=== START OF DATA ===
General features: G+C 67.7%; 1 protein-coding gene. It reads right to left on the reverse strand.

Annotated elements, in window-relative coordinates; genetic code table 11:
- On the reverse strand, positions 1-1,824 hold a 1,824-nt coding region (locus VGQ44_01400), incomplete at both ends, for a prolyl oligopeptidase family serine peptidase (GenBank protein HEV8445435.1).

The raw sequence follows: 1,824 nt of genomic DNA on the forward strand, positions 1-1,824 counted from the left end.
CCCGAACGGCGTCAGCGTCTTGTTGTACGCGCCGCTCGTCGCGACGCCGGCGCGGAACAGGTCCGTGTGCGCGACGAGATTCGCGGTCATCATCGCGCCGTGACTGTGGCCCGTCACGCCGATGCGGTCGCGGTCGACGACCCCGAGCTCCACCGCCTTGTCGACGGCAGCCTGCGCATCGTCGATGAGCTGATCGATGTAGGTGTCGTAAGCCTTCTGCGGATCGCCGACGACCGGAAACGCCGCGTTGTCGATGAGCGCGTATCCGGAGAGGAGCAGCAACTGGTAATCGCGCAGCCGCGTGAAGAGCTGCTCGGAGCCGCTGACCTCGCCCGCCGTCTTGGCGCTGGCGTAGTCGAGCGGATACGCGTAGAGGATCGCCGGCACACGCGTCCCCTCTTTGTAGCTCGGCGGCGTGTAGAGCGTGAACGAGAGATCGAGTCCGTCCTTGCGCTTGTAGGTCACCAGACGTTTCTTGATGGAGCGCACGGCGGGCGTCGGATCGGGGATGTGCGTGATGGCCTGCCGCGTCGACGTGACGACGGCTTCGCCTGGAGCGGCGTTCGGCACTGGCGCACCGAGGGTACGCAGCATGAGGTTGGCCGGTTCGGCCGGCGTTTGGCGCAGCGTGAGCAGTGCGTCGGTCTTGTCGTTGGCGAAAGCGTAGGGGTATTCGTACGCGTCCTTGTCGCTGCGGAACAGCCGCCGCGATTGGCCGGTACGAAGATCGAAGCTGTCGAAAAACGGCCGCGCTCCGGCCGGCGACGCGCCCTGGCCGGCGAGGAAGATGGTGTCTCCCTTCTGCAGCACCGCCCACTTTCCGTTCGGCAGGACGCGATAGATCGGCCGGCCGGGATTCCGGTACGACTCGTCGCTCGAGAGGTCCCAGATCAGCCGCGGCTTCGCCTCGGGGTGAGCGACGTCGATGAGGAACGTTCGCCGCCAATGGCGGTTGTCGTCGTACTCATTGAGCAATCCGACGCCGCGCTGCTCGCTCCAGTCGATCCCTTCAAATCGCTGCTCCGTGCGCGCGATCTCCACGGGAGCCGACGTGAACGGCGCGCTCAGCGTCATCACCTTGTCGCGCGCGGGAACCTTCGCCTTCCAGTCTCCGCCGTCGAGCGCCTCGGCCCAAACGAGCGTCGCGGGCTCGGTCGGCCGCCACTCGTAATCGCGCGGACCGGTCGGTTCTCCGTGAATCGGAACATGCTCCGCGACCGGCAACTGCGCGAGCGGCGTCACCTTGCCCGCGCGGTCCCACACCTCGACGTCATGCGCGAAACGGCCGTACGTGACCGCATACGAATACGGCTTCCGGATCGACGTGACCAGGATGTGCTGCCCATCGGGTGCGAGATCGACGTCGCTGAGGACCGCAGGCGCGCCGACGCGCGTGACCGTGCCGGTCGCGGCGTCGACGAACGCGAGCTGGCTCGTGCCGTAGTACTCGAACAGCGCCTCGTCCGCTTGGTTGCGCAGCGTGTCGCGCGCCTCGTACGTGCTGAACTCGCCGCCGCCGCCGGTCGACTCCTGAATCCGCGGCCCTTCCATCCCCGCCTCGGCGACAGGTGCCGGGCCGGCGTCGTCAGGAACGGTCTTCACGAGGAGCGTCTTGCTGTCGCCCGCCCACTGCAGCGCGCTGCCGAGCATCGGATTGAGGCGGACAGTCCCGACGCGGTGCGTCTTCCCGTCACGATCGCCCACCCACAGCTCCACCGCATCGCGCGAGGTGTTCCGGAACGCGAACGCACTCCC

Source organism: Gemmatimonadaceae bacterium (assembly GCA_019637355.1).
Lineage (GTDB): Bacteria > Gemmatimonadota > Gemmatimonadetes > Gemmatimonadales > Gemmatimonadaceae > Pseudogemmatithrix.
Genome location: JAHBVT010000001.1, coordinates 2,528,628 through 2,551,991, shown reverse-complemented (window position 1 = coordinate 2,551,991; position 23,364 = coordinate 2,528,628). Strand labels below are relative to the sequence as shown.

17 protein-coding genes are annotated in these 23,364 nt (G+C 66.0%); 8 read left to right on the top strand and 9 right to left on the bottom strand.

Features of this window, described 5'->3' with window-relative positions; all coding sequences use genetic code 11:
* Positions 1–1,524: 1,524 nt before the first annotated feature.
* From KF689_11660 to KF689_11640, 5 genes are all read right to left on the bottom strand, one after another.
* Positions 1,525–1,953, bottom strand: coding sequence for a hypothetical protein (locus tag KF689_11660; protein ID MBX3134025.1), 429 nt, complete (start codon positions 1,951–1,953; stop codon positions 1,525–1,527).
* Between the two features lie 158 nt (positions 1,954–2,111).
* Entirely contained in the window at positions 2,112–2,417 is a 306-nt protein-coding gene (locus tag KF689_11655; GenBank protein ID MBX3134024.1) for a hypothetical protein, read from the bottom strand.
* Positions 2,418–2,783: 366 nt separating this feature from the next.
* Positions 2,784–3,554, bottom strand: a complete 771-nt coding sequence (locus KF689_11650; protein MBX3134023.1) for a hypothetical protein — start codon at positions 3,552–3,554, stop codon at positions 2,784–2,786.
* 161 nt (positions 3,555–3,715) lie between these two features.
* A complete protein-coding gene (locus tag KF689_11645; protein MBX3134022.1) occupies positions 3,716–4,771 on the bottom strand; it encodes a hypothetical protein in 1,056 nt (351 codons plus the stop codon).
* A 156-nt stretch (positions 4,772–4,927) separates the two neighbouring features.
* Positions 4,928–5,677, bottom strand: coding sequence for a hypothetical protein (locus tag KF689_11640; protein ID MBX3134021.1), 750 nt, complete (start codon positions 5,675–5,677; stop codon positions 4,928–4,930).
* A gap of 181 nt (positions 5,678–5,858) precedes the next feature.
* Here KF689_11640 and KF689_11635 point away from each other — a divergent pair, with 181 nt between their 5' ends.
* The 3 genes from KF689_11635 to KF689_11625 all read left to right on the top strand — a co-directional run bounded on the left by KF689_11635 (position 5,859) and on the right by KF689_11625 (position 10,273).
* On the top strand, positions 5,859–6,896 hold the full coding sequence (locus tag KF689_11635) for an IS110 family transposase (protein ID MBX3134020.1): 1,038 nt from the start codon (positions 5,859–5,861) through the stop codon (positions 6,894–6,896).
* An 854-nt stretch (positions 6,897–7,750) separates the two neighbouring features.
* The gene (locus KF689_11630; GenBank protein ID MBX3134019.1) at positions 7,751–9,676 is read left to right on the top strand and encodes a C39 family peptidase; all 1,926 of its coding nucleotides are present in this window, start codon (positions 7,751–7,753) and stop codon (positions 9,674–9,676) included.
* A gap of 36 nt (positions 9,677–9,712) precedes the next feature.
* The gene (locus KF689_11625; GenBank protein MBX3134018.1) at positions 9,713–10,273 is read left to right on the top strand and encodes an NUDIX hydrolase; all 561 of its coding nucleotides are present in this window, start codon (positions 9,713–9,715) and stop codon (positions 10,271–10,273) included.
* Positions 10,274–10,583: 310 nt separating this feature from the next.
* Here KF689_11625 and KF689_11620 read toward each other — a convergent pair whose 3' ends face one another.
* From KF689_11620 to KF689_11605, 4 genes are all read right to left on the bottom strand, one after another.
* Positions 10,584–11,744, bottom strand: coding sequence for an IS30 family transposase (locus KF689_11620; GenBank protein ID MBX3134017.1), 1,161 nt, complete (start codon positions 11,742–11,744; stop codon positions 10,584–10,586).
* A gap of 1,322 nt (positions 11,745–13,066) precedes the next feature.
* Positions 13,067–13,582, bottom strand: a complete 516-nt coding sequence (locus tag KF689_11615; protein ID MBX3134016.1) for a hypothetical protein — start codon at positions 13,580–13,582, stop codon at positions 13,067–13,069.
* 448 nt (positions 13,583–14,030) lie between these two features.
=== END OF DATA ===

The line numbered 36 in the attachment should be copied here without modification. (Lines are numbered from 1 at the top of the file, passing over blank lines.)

* 448 nt (positions 13,583–14,030) lie between these two features.